Khashoggi: A message to our Community and the West
The murder of Saudi journalist Jamal Khashoggi is not the first of its kind committed by an Arab country. The prisons of Bahrain, Egypt, Syria, Iraq, Tunisia and elsewhere are full with dissidents. Sometimes such states punish even those that innocently advise it, like in the high profile case of Khashoggi.
Looking back at Khashoggi’s life, he was not only a person close to the Saudi ruling circle, rather a vocal and passionate supporter of swathes of its political agenda, including the war on Yemen. However, this was not enough to spare his life, especially not from the Crown Prince Mohammed bin Salman, following unfavourable comments on reform, improvements to civil and human rights, and expansion of freedom of expression in the Kingdom.
It is unfortunate that some have attempted to stay silent on the issue or downplay the extent of the heinous killing of Khashoggi, and refuse to sympathise with this crime because of some rudimentary reasons. Some have stood up and flagged his opinion on Arab Spring, others have pointed at his acquiescence to the war on Yemen, and so on and so forth. However, as human rights defenders we must stand up for all who peacefully express their opinions, whose rights are not to be taken away from them on the basis of specific views or disagreements.
There are many lessons that we can take from the Khashoggi case. The first is apparent: human life is more precious and valuable than any point of view. We must never accept the killing of an individual, let alone in this brutal way.
Secondly, we must look to the human rights situation in the Gulf States in particular and the Arab world in general, and examine how tragic the landscape has truly become. Hundreds of political prisoners, human rights activists and advocates of reform are in prison in Saudi Arabia, Bahrain, the United Arab Emirates and elsewhere. It has become common for people to be persecuted, tortured and killed as soon as they express their views.
We must not forget to point to the ugly role played by defenders of these regimes, their “allies” and what can be described as “friendly” organizations and we must not downplay the regimes extent of punishment to any dissidents.
Extrajudicial killings, executions, systematic torture, arbitrary dispossession, deportation and targeting of activists are a daily occurrence in the Arab region and are documented and denounced by international human rights organizations, UN agencies and some Western countries.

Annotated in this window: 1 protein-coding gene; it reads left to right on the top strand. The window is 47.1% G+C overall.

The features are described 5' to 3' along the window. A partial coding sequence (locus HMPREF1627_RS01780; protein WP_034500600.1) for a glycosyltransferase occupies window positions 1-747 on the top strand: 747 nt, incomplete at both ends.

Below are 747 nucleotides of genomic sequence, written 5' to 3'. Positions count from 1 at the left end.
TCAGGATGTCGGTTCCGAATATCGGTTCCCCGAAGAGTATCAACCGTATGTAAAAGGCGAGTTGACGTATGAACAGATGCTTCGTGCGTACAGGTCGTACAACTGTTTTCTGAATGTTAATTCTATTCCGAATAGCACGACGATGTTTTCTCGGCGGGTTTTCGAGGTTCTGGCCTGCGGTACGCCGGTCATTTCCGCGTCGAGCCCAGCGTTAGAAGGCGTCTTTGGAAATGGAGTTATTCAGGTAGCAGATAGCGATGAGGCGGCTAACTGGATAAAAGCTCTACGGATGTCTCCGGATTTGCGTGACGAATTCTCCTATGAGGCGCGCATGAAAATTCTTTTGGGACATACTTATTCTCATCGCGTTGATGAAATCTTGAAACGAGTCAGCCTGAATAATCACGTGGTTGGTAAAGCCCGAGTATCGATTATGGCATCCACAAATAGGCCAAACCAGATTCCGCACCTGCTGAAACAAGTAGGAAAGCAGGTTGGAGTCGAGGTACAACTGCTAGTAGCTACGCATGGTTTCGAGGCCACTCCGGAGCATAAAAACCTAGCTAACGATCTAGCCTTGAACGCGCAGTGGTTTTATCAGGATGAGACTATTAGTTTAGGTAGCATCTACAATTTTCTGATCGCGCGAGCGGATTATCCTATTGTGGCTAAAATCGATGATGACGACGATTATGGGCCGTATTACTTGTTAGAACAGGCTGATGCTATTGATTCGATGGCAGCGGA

The killing of Khashoggi has also placed countries that are allies of Saudi Arabia in a moral dilemma. There are numerous personalities including intellectuals, media characters and politicians as well as entire countries regularly working with and offering deals and business to the detriment of individual human rights. In turn, they publically or inadvertently condone all these heinous crimes for commercial or economic benefit, as US President Donald Trump acknowledged in his recent press statements about Khashoggi's death, where he clearly stated that his administration does not want to lose the $110 billion worth of arms deals due to Khashoggi's killing.
The blood of Khashoggi, the blood of Karim Fakhrawi in Bahrain, the blood of the children of Yemen, the martyrs of the Fourth Massacre in Egypt and the victims of the repressive regime in Syria, are innocently spilled. It is time for us all to stand as activists, intellectuals, writers, journalists and citizens in the face of those who wish to make a commodity or reduce the value of human life.
It is also high time for the West to learn from the mistakes of the past and to open a new page with the people of the Arab world, where the freedom and dignity of the Arab citizen is the goal - not the sales of arms and oil. We are people who yearn for freedom, democracy and partnership in national decision-making - rights that many countries in the world.
Today I live far from my homeland as a political refugee in Germany. I was forced to flee and become a refugee because of my human rights activities, including what I post on Twitter and social media. My colleague and prominent Bahraini human rights defender Nabeel Rajab languishes behind bars because of his opinions and human rights activities. Individuals like Ahmad Mansour in the UAE and lawyer Walid Abu Al-Khair in Saudi Arabia are imprisoned for the same reasons. The list is lengthy with the names of activists who paid for freedom and free speech with their lives and liberty.
I conclude by stating that in his last article, Jamal Khashoggi summarized the reality of what we are suffering from and what hundreds of activists in Saudi Arabia, Bahrain, Kuwait, the UAE, Egypt, Syria, Yemen, Tunisia and the entire Arab world have called for:
"What we need in the Arab world is freedom of expression and freedom of the press.”
Without such freedoms, there will be more Khashoggis killed in public because of their views!